(Photo: AP/Morry Gash) Wisconsin Governor Scott Walker announces the suspension of his presidential campaign on September 21. N ow that Wisconsin Governor Scott Walker has abandoned his presidential bid, he and a network of powerful conservative allies with close ties to the Koch Brothers are exacting what critics say is blatant political vengeance on his in-state critics, by targeting the laws that have effectively deterred or punished political corruption. Last week, Wisconsin’s Republican-controlled Assembly passed three bills that together would completely gut existing campaign-finance laws, blunt prosecutors’ ability to investigate political corruption, and turn the state’s elections and ethics board into a partisan-controlled paper tiger. Two of the bills are now before the Republican-controlled Senate, while the third has already been signed by Walker. Good-government advocates can’t seem to overstate the impact these bills could have on a state that’s long been a beacon of...
This morning, Hillary Clinton’s campaign told Fusion that she would no longer accept contributions from federally registered lobbyists or private-prison companies and said that her campaign will donate any previously raised money from private-prison lobbyists to charity.
As Jorge Rivas reports, the announcement comes after growing pressure from criminal justice reformers on Clinton and other presidential candidates to denounce the controversial—and politically powerful—industry.
Clinton had previously relied on lobbyists for private-prison companies as fundraising bundlers. In July, Lee Fang reported for The Intercept that one Clinton bundler who was a registered lobbyist with Geo Group—a company that operates a number of private jails and immigrant detention centers in the country—had raised $45,000 for her campaign. Another five bundlers were lobbyists at a firm that worked for Corrections Corporation of America, which is another infamous private prison giant.
Those two private-prison companies alone given more than $10 million to candidates and spent more than $25 million on lobbying since 1989.
The private-prison industry has already become a surprisingly significant part of the presidential election. Republicans often tout the industry as a cost-effective solution to prison overcrowding while Democrats blast them for abysmal conditions for prisoners and pay-to-play influence over criminal justice reform.
Yesterday, billionaire Carl Icahn, who has made his fortune as a ruthless corporate raider, issued a clear demand to Congress: cut corporate tax rates or face a whirlwind of outside spending from his new $150 million super PAC.
“I believe the time has come to also hold Senators and Congressmen accountable for the current gridlock in Congress that prevents important legislation from being passed,” Icahn wrote. “This is why I’m currently preparing to form a Super PAC with an initial commitment of $150 million from me personally.”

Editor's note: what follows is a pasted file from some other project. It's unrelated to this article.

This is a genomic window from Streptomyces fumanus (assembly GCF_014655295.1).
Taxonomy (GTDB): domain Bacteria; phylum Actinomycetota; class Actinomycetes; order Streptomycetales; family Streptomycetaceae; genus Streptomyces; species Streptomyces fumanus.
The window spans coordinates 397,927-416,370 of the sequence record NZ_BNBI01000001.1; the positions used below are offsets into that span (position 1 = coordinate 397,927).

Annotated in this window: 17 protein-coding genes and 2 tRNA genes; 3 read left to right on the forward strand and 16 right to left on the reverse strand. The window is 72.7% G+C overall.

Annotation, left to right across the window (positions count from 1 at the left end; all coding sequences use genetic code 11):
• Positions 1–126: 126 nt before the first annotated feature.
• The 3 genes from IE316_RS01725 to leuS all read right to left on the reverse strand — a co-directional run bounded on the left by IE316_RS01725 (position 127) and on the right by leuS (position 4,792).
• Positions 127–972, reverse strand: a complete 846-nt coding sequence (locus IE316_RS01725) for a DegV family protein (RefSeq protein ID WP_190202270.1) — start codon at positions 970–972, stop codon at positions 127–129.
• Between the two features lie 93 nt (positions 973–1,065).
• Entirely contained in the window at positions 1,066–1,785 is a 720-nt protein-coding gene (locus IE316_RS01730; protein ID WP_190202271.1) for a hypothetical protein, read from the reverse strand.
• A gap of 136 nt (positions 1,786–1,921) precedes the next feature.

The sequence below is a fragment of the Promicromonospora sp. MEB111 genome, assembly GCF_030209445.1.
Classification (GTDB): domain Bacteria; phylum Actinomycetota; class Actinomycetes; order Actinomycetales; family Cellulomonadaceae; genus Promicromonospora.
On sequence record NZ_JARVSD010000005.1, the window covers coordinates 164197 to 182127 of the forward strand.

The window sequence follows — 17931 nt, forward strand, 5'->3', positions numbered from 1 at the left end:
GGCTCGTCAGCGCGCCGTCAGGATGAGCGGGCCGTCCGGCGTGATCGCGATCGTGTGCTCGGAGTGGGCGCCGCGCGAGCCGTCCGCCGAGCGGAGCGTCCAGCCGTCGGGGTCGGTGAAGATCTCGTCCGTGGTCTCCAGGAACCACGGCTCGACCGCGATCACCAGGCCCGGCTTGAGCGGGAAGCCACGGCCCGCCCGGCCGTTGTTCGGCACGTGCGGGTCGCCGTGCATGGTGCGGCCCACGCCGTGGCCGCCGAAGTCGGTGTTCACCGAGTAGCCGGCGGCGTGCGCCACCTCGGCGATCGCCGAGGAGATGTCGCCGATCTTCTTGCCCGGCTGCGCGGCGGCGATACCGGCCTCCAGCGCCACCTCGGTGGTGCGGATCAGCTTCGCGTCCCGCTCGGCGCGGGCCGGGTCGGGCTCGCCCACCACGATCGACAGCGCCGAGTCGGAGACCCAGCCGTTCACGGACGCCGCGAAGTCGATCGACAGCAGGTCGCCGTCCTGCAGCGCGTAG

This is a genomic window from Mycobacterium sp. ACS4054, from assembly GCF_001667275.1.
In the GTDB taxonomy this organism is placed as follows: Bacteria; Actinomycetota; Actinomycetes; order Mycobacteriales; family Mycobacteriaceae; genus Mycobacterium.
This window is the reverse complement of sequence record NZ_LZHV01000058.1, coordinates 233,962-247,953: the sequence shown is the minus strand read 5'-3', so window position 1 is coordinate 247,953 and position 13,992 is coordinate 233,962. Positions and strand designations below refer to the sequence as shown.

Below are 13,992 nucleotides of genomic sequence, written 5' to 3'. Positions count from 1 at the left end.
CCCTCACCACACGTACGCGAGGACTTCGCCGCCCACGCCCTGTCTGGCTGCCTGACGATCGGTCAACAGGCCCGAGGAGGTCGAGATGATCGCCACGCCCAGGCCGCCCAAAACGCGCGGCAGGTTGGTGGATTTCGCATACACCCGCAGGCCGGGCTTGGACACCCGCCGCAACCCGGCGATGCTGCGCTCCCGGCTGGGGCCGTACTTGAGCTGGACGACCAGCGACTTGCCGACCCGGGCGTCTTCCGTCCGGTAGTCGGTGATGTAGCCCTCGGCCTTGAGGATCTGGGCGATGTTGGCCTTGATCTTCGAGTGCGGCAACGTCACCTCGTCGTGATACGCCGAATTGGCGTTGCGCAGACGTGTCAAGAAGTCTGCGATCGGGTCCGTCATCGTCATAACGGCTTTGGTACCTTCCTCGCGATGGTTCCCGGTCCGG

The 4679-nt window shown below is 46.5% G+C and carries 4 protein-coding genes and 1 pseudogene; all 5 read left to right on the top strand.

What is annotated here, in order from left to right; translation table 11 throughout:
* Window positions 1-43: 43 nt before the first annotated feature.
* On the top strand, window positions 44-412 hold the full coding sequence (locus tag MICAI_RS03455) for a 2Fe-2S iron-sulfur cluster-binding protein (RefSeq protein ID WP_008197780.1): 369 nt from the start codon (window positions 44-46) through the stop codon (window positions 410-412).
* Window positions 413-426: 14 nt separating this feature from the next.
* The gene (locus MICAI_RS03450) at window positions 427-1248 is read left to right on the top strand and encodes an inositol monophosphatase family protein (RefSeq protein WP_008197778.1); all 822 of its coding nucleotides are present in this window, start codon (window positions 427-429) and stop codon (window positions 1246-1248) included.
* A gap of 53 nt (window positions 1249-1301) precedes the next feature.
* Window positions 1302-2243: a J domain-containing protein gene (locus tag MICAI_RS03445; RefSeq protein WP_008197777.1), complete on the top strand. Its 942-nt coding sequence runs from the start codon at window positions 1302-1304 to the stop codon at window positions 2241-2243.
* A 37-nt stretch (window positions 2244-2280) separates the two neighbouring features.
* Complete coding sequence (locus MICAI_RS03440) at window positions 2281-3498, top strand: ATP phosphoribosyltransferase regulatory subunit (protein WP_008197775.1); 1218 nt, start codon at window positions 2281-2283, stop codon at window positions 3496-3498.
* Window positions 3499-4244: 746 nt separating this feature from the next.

As Paul Blumenthal reports for The Huffington Post, Icahn wants Congress to pass legislation that would allow corporations to bring home at a huge tax discount the $2 trillion that’s currently being stashed in tax havens. Not coincidentally, Icahn is one of the biggest investors in Apple, which most notoriously keeps nearly $200 billion in profits abroad.
The billionaire argues that new policy framework advanced by Senators Rob Portman and Chuck Schumer would discourage the controversial practice of “corporate inversions,” in which a company acquires a foreign entity and then transfers its central business operations to that entity—thus avoiding domestic corporate taxes. However, Blumenthal notes that their proposal would allow corporations to funnel money back into the country at an obscenely low one-time tax rate, and that there are several other ways—such as a proposal from Senator Dick Durbin—to avoid such corporate inversions.
In order to twist the arm of Congress members who can fast-track the legislation, Icahn has brazenly threatened to dump millions to unseat them in their next elections. Obviously, this has angered good-government advocates.
“As surely as billionaires like to own sports teams as a form of conspicuous consumption,” Public Citizen President Robert Weissman said, “we can expect them increasingly to fund personal super PACs as a form of self-aggrandizement—as well as to drive forward policies on everything from taxation to gambling to advance their own bottom lines.”
That Icahn even has the ability to dole out such a threat is a clear testament to the erosion of campaign-finance law in the wake of Citizens United. And if Icahn’s strategy works, it’ll be the starkest rebuttal of Justice Anthony Kennedy’s deciding opinion from that case, in which he boldly wrote, “We now conclude that independent expenditures, including those made by corporations, do not give rise to corruption or the appearance of corruption.”